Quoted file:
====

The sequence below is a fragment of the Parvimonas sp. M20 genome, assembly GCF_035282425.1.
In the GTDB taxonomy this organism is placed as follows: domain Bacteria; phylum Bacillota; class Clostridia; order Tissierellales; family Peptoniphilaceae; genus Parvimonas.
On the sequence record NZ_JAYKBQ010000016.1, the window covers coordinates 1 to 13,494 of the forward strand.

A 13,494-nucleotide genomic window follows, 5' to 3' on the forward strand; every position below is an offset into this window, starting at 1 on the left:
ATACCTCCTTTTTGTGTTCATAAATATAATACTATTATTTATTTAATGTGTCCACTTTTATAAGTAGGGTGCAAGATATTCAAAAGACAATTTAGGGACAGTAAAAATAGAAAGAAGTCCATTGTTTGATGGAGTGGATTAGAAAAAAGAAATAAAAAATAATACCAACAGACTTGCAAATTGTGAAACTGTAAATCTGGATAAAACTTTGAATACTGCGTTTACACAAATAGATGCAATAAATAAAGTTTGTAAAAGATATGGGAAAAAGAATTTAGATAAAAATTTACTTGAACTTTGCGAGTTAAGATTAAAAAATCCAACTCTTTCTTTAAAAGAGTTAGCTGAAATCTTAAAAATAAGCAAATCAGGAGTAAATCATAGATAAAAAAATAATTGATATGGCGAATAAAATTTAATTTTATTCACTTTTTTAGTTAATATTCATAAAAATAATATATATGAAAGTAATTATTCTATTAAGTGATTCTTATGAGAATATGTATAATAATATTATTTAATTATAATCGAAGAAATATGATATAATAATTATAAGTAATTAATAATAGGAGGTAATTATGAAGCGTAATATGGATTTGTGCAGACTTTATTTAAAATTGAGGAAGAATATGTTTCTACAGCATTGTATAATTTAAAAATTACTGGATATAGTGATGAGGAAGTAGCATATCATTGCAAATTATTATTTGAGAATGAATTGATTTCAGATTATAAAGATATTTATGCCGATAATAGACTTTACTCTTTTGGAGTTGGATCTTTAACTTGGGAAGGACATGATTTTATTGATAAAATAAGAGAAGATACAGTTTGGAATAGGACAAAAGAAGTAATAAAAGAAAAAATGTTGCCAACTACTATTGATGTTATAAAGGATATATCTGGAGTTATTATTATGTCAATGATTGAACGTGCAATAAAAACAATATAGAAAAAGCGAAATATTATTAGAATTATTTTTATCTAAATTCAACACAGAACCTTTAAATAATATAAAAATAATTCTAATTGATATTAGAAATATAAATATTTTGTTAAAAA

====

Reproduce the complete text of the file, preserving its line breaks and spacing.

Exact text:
The sequence below is a fragment of the Parvimonas sp. M20 genome, assembly GCF_035282425.1.
In the GTDB taxonomy this organism is placed as follows: domain Bacteria; phylum Bacillota; class Clostridia; order Tissierellales; family Peptoniphilaceae; genus Parvimonas.
On the sequence record NZ_JAYKBQ010000016.1, the window covers coordinates 1 to 13,494 of the forward strand.

A 13,494-nucleotide genomic window follows, 5' to 3' on the forward strand; every position below is an offset into this window, starting at 1 on the left:
ATACCTCCTTTTTGTGTTCATAAATATAATACTATTATTTATTTAATGTGTCCACTTTTATAAGTAGGGTGCAAGATATTCAAAAGACAATTTAGGGACAGTAAAAATAGAAAGAAGTCCATTGTTTGATGGAGTGGATTAGAAAAAAGAAATAAAAAATAATACCAACAGACTTGCAAATTGTGAAACTGTAAATCTGGATAAAACTTTGAATACTGCGTTTACACAAATAGATGCAATAAATAAAGTTTGTAAAAGATATGGGAAAAAGAATTTAGATAAAAATTTACTTGAACTTTGCGAGTTAAGATTAAAAAATCCAACTCTTTCTTTAAAAGAGTTAGCTGAAATCTTAAAAATAAGCAAATCAGGAGTAAATCATAGATAAAAAAATAATTGATATGGCGAATAAAATTTAATTTTATTCACTTTTTTAGTTAATATTCATAAAAATAATATATATGAAAGTAATTATTCTATTAAGTGATTCTTATGAGAATATGTATAATAATATTATTTAATTATAATCGAAGAAATATGATATAATAATTATAAGTAATTAATAATAGGAGGTAATTATGAAGCGTAATATGGATTTGTGCAGACTTTATTTAAAATTGAGGAAGAATATGTTTCTACAGCATTGTATAATTTAAAAATTACTGGATATAGTGATGAGGAAGTAGCATATCATTGCAAATTATTATTTGAGAATGAATTGATTTCAGATTATAAAGATATTTATGCCGATAATAGACTTTACTCTTTTGGAGTTGGATCTTTAACTTGGGAAGGACATGATTTTATTGATAAAATAAGAGAAGATACAGTTTGGAATAGGACAAAAGAAGTAATAAAAGAAAAAATGTTGCCAACTACTATTGATGTTATAAAGGATATATCTGGAGTTATTATTATGTCAATGATTGAACGTGCAATAAAAACAATATAGAAAAAGCGAAATATTATTAGAATTATTTTTATCTAAATTCAACACAGAACCTTTAAATAATATAAAAATAATTCTAATTGATATTAGAAATATAAATATTTTGTTAAAAA